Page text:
Skype & the Cost of Playing in China

If you’ve ever seen a Mafia movie, you know that playing nice with the mob is like having the tiger by the tail. It is no different for companies who do business in China, whether on their own or through partnerships. The latest one to experience the downside of this is eBay’s Skype, which has been taking some flack for privacy breaches in the region. 

Citizen Lab, an Internet research group at the University of Toronto, released a report that shows text messages of Chinese Skype users were monitored and their messages blocked if they included political words such as the Chinese Communist Party, the Falun Gong, Tibet, and the great milk scandal.  As a quick background, Skype and TOM teamed up in 2004 and in 2005 released a special software version, TOM-Skype. Since then Chinese users — some 69 million of them — have become a major part, roughly 20 percent, of Skype’s total install base of 338 million.

The report got so much attention that last evening Skype decided to respond. In a blog post, Josh Silverman (Check out my interview with Josh) tries to defend Skype and downplay its role in the China fracas. Here is my translation of the sanitized message he wrote:

  •  This is a TOM Online problem, since they distribute Skype in China.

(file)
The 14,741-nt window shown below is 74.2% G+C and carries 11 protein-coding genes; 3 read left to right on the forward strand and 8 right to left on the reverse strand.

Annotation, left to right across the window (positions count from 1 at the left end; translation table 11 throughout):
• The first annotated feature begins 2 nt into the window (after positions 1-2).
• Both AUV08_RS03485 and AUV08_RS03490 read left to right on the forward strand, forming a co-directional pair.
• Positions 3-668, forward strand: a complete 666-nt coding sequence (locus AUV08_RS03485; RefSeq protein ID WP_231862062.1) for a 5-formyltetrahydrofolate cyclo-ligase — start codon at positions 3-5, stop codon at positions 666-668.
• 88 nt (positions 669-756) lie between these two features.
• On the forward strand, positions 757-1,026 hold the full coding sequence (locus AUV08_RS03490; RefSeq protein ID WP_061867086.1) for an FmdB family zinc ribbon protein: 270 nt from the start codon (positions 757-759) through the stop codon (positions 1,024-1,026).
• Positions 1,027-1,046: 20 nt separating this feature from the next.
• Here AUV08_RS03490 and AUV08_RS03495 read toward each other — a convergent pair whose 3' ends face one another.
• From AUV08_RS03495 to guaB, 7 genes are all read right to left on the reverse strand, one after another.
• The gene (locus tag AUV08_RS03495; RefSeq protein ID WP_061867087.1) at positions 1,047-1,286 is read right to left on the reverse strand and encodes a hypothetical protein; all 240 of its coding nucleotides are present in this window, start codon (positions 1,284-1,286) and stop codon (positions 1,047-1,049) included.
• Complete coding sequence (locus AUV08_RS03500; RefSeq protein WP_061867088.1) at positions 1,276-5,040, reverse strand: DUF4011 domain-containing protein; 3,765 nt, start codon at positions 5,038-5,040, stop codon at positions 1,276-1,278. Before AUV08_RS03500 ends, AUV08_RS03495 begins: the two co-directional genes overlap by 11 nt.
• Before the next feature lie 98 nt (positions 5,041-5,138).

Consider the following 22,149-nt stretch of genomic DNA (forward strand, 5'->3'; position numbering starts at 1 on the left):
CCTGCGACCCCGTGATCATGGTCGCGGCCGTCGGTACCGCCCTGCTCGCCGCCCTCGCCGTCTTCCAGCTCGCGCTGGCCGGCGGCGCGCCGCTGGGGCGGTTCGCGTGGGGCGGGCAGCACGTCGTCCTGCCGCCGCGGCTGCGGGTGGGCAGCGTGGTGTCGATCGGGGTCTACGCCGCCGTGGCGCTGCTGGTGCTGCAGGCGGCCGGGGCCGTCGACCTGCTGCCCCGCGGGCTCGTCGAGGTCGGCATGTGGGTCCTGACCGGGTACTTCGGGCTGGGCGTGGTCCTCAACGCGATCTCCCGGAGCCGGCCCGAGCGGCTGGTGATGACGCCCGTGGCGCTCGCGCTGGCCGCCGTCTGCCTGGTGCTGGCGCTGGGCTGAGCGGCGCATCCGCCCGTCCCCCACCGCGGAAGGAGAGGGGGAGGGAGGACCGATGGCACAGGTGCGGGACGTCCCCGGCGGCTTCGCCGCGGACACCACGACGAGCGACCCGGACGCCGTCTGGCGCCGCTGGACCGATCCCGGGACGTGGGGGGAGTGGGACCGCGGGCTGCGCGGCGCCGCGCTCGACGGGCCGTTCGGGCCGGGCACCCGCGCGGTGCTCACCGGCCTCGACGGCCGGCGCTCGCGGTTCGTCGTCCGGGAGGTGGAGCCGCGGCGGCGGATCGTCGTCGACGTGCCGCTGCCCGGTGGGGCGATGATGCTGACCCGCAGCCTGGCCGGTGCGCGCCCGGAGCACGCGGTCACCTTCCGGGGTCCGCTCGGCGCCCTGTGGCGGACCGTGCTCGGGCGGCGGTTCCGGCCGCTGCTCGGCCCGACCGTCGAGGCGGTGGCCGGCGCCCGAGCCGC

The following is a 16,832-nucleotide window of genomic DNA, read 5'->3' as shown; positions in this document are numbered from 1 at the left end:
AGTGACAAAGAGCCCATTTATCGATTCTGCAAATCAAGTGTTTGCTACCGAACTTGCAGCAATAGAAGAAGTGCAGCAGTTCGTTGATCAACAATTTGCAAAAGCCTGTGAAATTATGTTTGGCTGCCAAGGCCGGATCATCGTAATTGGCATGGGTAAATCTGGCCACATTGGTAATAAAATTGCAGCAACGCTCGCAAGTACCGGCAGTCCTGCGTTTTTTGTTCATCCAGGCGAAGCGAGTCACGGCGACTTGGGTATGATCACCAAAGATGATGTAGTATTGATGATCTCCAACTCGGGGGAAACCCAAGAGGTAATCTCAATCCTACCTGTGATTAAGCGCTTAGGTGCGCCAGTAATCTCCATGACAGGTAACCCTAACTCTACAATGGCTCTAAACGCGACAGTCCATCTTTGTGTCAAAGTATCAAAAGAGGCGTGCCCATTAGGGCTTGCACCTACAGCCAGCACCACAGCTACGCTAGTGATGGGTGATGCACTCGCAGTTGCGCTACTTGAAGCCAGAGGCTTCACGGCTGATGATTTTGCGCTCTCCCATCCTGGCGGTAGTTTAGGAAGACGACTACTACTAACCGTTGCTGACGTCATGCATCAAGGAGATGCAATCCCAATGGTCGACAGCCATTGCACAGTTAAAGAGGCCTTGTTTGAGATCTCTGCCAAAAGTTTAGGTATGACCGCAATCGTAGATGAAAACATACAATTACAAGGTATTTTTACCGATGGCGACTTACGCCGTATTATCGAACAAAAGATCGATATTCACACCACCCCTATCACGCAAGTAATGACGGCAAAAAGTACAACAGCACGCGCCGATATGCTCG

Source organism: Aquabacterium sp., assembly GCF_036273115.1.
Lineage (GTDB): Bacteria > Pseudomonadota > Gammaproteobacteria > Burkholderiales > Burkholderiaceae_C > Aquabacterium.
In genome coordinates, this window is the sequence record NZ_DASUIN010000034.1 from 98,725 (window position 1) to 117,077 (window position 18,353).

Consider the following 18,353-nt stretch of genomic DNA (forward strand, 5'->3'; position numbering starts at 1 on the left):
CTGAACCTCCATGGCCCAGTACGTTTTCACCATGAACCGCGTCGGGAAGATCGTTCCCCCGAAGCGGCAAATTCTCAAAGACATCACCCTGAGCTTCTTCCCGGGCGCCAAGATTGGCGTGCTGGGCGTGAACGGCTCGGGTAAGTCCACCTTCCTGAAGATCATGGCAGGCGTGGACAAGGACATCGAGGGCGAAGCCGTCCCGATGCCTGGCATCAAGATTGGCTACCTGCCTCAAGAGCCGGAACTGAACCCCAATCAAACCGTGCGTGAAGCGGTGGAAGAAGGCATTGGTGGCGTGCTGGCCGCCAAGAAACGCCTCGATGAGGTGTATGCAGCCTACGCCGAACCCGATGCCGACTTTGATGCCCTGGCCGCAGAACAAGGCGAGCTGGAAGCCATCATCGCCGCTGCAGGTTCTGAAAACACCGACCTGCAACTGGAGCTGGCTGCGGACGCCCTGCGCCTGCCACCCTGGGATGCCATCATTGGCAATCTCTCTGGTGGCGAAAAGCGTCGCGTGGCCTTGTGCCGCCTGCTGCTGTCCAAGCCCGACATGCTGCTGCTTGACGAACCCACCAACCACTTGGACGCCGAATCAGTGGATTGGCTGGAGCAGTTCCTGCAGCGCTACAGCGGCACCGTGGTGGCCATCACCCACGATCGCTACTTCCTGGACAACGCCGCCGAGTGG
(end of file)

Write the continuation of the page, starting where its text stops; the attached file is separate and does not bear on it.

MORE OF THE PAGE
• TOM has to play ball and do what the Chinese government asks its to do. (aka regulations that include monitoring and blocking instant messages that the government doesn’t like.).
  • Grow up, censorship is part of life in China.
  •  Hey, don’t blame us. “In April 2006, Skype publicly disclosed that TOM operated a text filter that blocked certain words in chat messages.”
  • This is a China-only problem. On the rest of the Skype network, none of this security breaches and blocking happens — or at least that we know of.

Our challenge is to bring this valuable service to people all over, including China, while being transparent to our users and staying within the boundaries of the local laws. We are committed to meet this challenge.

  • China is so big and important to our installed base that’d we rather not tick off folks there.

As I said, this is what happens when you’re married to the mob. Seriously guys, these compromises are routine and will likely be commonplace. For for-profit entities (despite their slogans), China is a big, growth market and the promise of millions in future profits keeps them from making the right decisions for their shareholders. Sad, but true!

Related link: The Security Breach Report.